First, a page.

The Morning Brief – 02.04.21
By Bruce Carson
The need to lockdown communities and provinces
The need to open up to let sunshine in and let our businesses thrive
The need to deal with mental health and education but stop the variant strains of COVID-19
Striking a balance
Last week Alberta’s Premier Kenney announced that some restrictions on commercial and other activities would be lifted on February 8. This announcement caught many by surprise in Alberta as the number of cases was going down, but not dramatically. Those whose businesses will be allowed to open also seemed surprised.
On Tuesday, Premier Legault of Quebec announced the removal of some restrictions in a few areas. He kept the curfew in place and announced that spring break would take place as scheduled. Those returning from spring break last year created a spike in COVID-19 cases in Quebec. Yesterday Premier Ford of Ontario stated that he would be announcing the removal of some restrictions. In Ontario over the next two weeks most schools will open.
Andre Picard, long time writer on health issues for the Globe wrote this week “things are looking up in our pandemic fight, so keep locking down.” He added “if we limit interactions, we limit spread, giving variants less of an opportunity to gain a foothold, giving vaccines time to be administered.”
He emphasized that as things improve, as vaccine delivery picks up steam and cases continue to drop –it becomes all the more important to hold the line on public health measures, or even step them up.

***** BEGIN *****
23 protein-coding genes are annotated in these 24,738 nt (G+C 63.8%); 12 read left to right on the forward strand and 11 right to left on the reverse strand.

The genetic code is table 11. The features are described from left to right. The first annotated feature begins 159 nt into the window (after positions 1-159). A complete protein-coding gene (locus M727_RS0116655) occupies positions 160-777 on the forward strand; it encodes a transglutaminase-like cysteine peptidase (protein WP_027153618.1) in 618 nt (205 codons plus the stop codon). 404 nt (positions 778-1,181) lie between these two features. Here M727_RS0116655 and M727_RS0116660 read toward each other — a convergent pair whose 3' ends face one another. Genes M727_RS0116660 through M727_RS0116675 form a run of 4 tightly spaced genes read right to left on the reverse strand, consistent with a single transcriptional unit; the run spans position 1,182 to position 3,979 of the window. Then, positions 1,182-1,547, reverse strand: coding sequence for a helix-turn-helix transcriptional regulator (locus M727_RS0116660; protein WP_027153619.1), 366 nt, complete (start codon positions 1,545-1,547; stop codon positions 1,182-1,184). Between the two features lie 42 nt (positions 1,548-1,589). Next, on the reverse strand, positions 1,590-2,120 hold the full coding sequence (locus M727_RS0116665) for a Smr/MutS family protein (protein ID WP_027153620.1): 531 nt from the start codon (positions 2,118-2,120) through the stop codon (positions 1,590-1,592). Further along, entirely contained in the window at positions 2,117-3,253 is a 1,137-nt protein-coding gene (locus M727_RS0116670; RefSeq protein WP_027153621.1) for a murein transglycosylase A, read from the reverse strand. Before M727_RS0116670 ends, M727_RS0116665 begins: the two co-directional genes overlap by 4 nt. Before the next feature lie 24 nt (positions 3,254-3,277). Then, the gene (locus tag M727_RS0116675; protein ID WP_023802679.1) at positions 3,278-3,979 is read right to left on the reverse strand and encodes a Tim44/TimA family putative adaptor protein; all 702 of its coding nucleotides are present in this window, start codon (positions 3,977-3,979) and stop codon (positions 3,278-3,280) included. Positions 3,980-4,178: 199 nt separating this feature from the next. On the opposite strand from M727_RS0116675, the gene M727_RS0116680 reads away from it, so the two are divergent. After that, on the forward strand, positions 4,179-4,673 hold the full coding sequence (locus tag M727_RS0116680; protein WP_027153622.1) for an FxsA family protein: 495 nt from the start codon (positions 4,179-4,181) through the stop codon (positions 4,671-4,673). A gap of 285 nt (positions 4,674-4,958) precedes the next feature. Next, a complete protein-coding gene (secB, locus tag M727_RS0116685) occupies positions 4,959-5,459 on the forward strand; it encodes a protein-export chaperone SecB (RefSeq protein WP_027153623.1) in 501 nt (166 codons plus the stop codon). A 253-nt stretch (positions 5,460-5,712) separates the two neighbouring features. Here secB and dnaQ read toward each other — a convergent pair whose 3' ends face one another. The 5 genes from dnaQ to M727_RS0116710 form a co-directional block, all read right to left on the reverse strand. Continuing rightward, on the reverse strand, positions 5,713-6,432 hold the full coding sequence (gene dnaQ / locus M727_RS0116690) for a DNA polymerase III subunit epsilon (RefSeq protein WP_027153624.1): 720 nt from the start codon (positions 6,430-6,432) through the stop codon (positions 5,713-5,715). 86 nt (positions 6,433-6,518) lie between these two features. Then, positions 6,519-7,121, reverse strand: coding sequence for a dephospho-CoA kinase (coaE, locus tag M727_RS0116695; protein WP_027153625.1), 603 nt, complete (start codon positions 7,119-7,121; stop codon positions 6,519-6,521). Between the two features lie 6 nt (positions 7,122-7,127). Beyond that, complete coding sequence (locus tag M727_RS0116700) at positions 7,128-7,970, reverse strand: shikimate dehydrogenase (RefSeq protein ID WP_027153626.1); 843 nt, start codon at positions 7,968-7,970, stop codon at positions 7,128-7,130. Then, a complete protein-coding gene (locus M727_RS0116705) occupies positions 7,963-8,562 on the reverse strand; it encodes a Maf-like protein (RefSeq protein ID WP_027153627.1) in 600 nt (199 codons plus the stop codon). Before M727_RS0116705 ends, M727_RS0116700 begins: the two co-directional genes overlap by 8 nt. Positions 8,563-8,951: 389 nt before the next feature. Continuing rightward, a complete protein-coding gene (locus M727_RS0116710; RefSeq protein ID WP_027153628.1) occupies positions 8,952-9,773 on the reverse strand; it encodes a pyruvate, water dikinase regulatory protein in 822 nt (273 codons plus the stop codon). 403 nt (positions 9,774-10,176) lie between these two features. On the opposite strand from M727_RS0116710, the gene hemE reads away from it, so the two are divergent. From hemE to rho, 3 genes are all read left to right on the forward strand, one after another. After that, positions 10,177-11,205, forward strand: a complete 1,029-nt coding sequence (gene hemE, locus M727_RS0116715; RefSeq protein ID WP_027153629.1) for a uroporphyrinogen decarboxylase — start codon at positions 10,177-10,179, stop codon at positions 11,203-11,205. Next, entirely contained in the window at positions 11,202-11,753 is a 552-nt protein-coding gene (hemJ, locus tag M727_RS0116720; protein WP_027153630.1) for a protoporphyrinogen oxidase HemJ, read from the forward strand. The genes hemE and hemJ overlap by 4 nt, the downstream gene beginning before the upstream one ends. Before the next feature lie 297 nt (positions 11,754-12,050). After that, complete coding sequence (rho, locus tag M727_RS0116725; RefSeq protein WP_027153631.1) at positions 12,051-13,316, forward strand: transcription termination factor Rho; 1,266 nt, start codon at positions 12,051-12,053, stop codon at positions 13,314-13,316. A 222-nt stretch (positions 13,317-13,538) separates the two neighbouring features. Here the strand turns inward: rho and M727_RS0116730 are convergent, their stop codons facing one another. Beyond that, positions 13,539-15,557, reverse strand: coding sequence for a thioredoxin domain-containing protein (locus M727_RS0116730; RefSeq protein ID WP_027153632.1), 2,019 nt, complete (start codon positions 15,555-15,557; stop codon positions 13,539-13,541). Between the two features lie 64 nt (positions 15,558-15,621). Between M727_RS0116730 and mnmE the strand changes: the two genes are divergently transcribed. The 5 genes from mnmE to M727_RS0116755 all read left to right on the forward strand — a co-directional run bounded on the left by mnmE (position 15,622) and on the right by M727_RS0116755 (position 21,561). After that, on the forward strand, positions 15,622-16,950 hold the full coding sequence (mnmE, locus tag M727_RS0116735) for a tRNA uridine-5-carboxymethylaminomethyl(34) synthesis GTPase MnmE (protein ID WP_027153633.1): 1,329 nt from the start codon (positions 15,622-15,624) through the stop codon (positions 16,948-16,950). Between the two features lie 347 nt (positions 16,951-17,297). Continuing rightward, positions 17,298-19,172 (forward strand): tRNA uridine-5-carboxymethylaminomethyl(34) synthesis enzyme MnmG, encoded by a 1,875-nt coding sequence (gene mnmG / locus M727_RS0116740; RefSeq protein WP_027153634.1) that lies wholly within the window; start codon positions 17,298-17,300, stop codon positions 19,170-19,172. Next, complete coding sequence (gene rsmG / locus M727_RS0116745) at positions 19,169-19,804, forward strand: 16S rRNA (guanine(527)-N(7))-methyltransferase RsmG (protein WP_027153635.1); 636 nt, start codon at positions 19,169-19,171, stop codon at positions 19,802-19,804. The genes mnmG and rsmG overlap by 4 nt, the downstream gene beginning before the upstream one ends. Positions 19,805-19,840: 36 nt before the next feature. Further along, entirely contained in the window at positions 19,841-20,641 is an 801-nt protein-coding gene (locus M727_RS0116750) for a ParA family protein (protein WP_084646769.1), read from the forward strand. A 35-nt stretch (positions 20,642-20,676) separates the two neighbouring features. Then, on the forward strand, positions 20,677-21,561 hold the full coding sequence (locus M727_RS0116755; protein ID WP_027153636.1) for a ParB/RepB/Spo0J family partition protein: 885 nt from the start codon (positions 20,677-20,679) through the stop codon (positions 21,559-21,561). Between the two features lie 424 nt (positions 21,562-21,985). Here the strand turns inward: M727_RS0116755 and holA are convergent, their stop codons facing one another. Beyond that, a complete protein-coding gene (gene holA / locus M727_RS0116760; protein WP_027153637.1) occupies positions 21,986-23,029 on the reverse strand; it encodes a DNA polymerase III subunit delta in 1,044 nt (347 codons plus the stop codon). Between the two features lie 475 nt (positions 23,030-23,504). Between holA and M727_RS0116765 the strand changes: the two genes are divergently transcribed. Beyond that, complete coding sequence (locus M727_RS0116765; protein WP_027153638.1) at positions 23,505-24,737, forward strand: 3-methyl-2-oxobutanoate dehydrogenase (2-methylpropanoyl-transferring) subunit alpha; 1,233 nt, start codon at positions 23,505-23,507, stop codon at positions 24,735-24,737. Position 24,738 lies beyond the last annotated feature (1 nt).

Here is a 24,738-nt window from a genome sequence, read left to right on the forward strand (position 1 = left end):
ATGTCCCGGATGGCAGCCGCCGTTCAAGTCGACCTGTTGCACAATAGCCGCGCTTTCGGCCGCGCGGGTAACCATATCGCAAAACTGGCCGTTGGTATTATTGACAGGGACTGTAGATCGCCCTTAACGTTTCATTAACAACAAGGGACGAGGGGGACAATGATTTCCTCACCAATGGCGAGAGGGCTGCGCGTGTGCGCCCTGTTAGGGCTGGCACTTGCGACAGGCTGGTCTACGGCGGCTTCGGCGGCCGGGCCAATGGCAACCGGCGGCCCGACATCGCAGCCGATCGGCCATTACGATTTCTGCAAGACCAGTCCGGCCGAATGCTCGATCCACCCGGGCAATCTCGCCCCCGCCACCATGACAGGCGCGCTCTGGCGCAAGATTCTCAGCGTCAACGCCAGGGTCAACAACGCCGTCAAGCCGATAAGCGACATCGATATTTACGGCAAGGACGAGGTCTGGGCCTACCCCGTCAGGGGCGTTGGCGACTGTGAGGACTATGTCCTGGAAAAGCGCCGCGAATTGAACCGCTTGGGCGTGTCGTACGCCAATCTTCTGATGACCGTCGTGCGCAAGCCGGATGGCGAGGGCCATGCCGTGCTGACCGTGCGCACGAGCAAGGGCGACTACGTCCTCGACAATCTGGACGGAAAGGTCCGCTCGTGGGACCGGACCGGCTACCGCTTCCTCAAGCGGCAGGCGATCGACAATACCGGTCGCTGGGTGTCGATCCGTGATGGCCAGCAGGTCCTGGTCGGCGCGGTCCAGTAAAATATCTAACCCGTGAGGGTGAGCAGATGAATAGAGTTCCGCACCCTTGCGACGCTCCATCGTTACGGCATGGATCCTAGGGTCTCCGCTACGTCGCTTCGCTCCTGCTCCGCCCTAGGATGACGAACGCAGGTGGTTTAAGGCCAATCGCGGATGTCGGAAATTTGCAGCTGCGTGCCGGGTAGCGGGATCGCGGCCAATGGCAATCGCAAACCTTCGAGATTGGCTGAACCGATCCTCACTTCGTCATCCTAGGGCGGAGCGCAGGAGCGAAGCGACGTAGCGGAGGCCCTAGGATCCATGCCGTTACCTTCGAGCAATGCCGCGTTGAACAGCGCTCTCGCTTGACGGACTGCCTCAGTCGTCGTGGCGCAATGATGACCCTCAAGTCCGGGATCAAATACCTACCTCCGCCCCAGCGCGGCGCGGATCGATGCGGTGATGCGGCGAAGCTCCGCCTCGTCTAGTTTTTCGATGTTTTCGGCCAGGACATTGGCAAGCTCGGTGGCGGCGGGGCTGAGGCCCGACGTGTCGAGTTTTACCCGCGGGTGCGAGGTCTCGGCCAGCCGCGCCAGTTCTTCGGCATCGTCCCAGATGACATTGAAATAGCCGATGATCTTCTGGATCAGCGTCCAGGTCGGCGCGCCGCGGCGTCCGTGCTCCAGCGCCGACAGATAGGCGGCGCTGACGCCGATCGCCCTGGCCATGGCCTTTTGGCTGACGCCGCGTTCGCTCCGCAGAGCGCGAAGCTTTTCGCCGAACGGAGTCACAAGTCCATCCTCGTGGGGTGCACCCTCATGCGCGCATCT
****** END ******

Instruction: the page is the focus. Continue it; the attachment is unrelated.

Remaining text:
He is clear in his view about stifling the virus, stating “the worst possible thing we can do right now is relax lockdowns too quickly. This is no time to rush to the mall.”
He talks about Alberta and Quebec “tossing a bone to business” by relaxing restrictions. This is not a kind or accurate portrayal of what premiers in these two provinces and others, who may follow, are doing. They are trying to find a balance between keeping their populations safe from the virus, still contain it and stifle it, but also recognize the needs of business to operate on a limited scale, taking into consideration the mental health issues faced daily by business owners.
Picard was following statements by Dr. Tam made last weekend when she said that it is “critical strong measures are kept in place to maintain a downward trend in still elevated daily case counts and high rates of infection across all age groups-risk is that trends could reverse quickly.”
The problem for Dr. Tam, Andre Picard and others advocating that restrictions remain in place and those who wish to open up economies, albeit, slowly and safely is that conditions to allow this opening to happen in a timely fashion are not in place.
The promised vaccines are not here and in some cases, not even on their way. To date while the provinces have used their supplies on front line health care workers and residents of long term care homes, Canada’s population at large has not yet been called upon to roll up their sleeves. Although millions of doses are promised daily by the prime minister for the end of Q2, there is yet no evidence that they will arrive and be injected in a timely manner.